Data collection is at the heart of this effort. The best analysis will transcend financial intelligence to encompass a broad set of forward-looking indicators and operational metrics around difficult-to-quantify areas such as customer satisfaction. Points of study may include information not usually associated with the target industry, be it distantly related commodity price trends or projections on the business pressures that could impact the reliability of critical corporate clients in other sectors.
Differentiated viewpoints will also be grounded in team profile, especially as investment and operational partners collaborate more closely on due diligence. As a result, private equity firms are increasingly obliged to follow the cues of the consulting services sector by putting more emphasis on so-called EQ, or emotional intelligence, social skills.
“There is a tendency to hire people from MNCs [multinational corporations] with impeccable operational experience, which is not necessarily the wrong thing to do, but I think personality is more important,” says Waikay Eik, a deals partner who focuses on value creation for PwC’s Greater China private equity team. “A lot of senior people say they understand entrepreneurial problems and the basic issues that exist in early-stage businesses, but they don’t want to go back in and fix the plumbing again.”
This dilemma is particularly prominent in Asia, where many elder professionals have little patience for the minutia of operational clean-up, but cultural issues make it harder for younger, more engaged partners to exert sufficient influence. Further, the region’s relatively short history with PE and its broad diversity of languages, cultural norms and geographical factors have cramped relevant talent pools, forcing most GPs to make staffing compromises.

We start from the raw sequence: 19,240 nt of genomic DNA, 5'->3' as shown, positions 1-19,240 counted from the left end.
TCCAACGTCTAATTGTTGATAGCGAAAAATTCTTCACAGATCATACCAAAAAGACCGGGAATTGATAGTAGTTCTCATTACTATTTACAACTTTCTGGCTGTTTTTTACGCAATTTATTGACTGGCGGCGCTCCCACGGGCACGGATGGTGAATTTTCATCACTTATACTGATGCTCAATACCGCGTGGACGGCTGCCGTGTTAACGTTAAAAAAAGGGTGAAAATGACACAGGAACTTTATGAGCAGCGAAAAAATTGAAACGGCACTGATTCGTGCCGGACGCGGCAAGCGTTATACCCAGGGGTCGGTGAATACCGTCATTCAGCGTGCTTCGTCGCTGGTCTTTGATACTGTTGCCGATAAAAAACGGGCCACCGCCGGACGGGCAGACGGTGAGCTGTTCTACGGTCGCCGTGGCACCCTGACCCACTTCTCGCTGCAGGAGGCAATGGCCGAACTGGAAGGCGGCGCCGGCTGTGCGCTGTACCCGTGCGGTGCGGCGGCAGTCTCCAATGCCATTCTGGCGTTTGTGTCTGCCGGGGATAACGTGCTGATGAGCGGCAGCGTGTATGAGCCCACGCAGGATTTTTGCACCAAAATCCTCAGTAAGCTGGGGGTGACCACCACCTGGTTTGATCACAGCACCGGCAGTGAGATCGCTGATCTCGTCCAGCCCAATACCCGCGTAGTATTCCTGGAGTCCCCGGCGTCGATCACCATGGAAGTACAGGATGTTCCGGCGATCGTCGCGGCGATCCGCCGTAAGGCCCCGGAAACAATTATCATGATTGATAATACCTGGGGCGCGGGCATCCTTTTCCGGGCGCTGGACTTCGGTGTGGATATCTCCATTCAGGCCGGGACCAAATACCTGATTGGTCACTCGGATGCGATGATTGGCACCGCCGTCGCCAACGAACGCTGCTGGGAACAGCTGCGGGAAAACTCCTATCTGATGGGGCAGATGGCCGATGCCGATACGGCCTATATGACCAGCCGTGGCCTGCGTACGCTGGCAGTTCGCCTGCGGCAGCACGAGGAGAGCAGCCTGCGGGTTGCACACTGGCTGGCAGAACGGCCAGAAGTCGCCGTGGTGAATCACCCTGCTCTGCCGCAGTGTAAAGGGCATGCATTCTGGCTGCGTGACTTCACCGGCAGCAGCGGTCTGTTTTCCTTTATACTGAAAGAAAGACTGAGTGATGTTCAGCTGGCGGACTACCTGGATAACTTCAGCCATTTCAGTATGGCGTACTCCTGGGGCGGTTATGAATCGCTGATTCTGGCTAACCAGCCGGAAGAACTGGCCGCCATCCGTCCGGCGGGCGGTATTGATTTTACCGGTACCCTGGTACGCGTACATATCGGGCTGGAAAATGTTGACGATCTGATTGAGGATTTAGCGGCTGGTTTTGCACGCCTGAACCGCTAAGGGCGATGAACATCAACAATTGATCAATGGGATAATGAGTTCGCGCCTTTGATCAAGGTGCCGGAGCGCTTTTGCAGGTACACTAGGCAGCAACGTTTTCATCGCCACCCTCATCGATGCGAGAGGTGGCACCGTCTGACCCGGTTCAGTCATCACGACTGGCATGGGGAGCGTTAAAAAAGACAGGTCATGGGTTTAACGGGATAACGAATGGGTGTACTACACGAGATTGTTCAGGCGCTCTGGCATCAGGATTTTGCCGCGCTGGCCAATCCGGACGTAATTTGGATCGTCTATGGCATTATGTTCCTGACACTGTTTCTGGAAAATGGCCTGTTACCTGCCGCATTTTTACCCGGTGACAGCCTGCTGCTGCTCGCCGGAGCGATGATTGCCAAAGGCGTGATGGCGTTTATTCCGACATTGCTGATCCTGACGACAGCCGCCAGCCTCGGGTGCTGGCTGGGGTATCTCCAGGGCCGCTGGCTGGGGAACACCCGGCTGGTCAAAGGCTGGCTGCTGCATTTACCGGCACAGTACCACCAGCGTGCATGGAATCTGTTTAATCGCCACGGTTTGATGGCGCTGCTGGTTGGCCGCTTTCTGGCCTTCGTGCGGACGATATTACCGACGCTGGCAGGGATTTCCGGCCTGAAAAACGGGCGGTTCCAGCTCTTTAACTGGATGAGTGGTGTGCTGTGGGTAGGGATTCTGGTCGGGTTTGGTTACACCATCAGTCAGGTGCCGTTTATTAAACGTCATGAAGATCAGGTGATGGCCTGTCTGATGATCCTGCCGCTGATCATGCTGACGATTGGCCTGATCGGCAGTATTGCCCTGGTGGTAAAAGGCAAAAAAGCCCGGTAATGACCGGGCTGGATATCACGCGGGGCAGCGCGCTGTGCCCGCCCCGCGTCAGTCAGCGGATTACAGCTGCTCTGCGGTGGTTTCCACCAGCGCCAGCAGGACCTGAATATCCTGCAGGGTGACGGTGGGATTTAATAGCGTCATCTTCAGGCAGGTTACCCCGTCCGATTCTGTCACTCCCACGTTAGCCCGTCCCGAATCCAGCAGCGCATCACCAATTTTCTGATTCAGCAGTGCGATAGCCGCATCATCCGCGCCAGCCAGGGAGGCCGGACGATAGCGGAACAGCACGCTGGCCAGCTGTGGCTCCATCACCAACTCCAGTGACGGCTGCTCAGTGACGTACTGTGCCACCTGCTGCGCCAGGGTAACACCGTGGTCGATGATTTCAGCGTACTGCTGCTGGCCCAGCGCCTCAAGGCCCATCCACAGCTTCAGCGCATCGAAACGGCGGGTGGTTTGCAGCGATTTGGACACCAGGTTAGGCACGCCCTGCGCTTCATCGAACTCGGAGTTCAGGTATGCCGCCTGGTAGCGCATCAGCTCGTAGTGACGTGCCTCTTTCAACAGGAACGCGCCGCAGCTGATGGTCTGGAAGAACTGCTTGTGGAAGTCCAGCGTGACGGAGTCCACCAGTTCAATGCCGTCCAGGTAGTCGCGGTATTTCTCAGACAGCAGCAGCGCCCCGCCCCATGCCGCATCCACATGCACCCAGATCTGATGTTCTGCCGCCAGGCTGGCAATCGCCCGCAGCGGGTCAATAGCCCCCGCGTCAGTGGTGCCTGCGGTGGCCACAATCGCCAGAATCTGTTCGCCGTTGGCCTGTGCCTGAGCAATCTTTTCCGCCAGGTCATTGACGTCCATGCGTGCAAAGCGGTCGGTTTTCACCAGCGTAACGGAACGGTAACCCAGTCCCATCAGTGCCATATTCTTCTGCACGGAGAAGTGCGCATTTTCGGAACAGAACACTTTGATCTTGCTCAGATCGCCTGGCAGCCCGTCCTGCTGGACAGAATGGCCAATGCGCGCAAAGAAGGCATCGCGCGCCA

The limitations and demands in Asian talent often play into the “all-in-one” model of GP team building, whereby a senior partner is expected to know strategy and operations as well as how to lead the deal team. The all-in-one boss is often a good fit for the value creation needs that are most common in Asia such as tighter financial reporting and growth planning. However, the former CEOs of conglomerates who are often poached for this position are typically characterized by the industry as brand ambassadors rather than practical, hands-on operators.